More About the Author

A.J. Rathbun is a food and entertaining writer and poet and the author of Champagne Cocktails, Dark Spirits, Wine Cocktails, Luscious Liqueurs, Party Snacks!, Party Drinks!, the IACP Award-winning Good Spirits, Double Take (in collaboration with chef Jeremy Holt), and editor and contributor for In Their Cups. In addition to his cocktail books and cookbooks, Rathbun is the author of Want, a collection of poems. He lives in Seattle, Washington. To learn more, visit Rathbun's website at www.ajrathbun.com and drink up his blog Spiked Punch (it's lonely, and needs attention).

Customer Reviews

Very easy to follow recipes.
Beaver
I've made the triple sec, blackberry liqueur, pineapple rum, amaretto, macadamia nut liqueur, and coffee liqueur, and every one has been delicious.
Dan Garlington
And then... talk your friends into making a different one for you and share the love!
Mark Butler

Most Helpful Customer Reviews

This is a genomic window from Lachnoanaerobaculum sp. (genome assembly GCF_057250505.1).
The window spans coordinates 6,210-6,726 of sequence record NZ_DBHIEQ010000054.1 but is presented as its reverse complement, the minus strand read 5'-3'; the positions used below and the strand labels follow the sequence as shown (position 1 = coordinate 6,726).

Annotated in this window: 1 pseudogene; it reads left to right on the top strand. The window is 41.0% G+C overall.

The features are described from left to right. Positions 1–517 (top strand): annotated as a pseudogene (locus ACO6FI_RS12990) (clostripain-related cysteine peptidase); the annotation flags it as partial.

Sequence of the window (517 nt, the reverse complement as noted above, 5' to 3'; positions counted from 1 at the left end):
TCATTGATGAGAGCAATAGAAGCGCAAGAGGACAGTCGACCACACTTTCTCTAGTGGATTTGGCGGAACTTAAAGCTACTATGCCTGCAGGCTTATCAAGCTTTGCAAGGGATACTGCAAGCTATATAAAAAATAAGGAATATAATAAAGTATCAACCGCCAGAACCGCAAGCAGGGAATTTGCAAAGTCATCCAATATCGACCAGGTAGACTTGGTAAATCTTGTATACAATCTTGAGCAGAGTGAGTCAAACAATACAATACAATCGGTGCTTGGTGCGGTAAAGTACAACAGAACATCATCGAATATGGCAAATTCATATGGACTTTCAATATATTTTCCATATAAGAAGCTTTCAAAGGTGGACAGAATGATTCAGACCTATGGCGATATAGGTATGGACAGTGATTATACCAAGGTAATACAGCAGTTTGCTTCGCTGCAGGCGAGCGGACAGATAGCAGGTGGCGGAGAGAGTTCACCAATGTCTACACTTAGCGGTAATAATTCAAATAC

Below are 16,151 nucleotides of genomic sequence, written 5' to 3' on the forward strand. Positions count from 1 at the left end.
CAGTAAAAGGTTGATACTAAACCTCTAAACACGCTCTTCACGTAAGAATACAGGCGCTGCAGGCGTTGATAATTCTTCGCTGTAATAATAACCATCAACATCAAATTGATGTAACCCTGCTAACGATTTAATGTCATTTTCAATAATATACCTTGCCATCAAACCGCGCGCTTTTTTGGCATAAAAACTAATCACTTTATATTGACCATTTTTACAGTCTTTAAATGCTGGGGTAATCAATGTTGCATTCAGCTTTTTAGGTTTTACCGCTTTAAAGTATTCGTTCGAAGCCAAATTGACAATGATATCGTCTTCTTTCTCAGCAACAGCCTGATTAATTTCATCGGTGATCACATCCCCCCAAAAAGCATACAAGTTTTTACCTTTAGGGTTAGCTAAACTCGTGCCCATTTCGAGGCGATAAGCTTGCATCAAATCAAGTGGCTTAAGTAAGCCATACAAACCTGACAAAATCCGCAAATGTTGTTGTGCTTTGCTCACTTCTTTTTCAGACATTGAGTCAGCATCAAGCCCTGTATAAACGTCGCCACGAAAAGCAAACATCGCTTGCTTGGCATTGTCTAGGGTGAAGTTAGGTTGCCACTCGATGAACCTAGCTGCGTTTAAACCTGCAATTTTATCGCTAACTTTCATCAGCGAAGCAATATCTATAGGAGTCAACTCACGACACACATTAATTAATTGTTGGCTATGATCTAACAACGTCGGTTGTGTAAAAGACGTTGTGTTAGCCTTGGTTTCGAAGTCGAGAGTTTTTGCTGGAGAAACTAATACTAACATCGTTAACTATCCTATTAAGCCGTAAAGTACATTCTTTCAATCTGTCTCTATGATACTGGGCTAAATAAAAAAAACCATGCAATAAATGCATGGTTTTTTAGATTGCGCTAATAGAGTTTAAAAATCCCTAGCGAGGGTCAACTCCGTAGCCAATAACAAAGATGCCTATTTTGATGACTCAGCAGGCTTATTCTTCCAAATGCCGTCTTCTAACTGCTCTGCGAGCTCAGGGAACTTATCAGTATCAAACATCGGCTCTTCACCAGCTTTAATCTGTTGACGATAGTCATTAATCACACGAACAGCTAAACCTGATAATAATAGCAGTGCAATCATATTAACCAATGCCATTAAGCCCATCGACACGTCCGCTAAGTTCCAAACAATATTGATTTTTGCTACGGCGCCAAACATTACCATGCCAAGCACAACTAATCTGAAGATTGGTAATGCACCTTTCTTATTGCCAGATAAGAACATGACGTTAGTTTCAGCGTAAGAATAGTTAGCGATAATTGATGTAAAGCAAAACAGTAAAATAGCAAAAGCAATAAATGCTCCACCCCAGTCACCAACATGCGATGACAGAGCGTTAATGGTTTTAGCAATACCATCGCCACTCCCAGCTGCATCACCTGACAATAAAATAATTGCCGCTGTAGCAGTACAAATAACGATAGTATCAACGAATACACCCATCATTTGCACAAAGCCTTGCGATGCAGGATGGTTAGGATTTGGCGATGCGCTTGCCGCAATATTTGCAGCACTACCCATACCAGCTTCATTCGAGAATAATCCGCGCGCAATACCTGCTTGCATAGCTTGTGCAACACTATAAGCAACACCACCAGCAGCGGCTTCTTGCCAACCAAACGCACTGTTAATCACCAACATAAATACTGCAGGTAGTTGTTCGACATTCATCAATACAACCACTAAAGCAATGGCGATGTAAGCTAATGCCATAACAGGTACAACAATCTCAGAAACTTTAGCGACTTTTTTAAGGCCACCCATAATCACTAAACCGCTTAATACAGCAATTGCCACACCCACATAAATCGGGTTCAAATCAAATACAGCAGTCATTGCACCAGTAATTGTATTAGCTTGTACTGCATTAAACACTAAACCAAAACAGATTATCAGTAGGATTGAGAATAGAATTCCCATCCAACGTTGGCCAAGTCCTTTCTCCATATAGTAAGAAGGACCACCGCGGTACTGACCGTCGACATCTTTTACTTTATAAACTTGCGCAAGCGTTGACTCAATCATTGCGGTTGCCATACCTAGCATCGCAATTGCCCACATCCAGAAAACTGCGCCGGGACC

16 of 16 people found the following review helpful By Mark Butler on October 20, 2008
Format: Hardcover Verified Purchase
I'll admit it. I was a little scared of liqueurs. Those fancy-dan bottles, those sweet gooey snifters of purple stuff. Yikes! After taking the plunge and trying a few of the recipes in Luscious Liqueurs, I've now seen the light. First of all, almost anything can be in a liqueur: tart lemon in a Limoncello, hazlenut in the Heroic, or even horseradish in the Hot Horse. You heard me. Horseradish! You'll never think of Bloody Marys the same way. Second, liqueurs aren't built out of some mysterious gunk. Vodka is the simple base for most of the liqueurs in the book. And fresh ingredients bring a lively taste to each drink I've tried. Liqueurs aren't scary, they are great. They are fun and easy to make... and drink... and share with friends. (And then... talk your friends into making a different one for you and share the love!)
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8 of 8 people found the following review helpful By Phyllis Staff TOP 1000 REVIEWER on December 18, 2010
Format: Hardcover Verified Purchase
A cookbook is just a book until you actually try the recipes. And try is just what I've done. Here's my take on Luscious Liqueurs:

PROS:

1. I've made three recipes using, for two of them, fruits (blackberries and pomegranates) from my own garden. The third was a coffee liqueur which is still in the 'resting before tasting' stage. But those that have been tried and tasted -- marvelous!